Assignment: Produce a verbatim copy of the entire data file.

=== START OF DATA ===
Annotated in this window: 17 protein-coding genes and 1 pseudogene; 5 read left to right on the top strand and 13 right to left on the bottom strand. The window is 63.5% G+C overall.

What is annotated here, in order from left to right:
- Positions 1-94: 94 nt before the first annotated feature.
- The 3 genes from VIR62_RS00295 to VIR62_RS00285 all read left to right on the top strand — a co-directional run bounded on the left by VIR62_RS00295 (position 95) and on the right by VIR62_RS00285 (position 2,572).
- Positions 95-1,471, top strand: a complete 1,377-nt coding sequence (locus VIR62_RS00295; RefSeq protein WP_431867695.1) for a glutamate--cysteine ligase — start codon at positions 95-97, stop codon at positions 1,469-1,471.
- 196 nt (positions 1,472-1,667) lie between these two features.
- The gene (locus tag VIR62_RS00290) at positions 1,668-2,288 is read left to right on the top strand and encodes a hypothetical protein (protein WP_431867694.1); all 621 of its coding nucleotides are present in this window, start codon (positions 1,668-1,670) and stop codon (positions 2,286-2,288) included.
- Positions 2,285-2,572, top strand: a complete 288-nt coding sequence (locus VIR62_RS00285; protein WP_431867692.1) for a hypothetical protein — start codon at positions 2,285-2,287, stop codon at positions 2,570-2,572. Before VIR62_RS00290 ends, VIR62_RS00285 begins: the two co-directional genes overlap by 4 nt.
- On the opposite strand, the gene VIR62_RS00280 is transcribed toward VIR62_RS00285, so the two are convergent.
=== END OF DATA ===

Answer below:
Annotated in this window: 17 protein-coding genes and 1 pseudogene; 5 read left to right on the top strand and 13 right to left on the bottom strand. The window is 63.5% G+C overall.

What is annotated here, in order from left to right:
- Positions 1-94: 94 nt before the first annotated feature.
- The 3 genes from VIR62_RS00295 to VIR62_RS00285 all read left to right on the top strand — a co-directional run bounded on the left by VIR62_RS00295 (position 95) and on the right by VIR62_RS00285 (position 2,572).
- Positions 95-1,471, top strand: a complete 1,377-nt coding sequence (locus VIR62_RS00295; RefSeq protein WP_431867695.1) for a glutamate--cysteine ligase — start codon at positions 95-97, stop codon at positions 1,469-1,471.
- 196 nt (positions 1,472-1,667) lie between these two features.
- The gene (locus tag VIR62_RS00290) at positions 1,668-2,288 is read left to right on the top strand and encodes a hypothetical protein (protein WP_431867694.1); all 621 of its coding nucleotides are present in this window, start codon (positions 1,668-1,670) and stop codon (positions 2,286-2,288) included.
- Positions 2,285-2,572, top strand: a complete 288-nt coding sequence (locus VIR62_RS00285; protein WP_431867692.1) for a hypothetical protein — start codon at positions 2,285-2,287, stop codon at positions 2,570-2,572. Before VIR62_RS00290 ends, VIR62_RS00285 begins: the two co-directional genes overlap by 4 nt.
- On the opposite strand, the gene VIR62_RS00280 is transcribed toward VIR62_RS00285, so the two are convergent.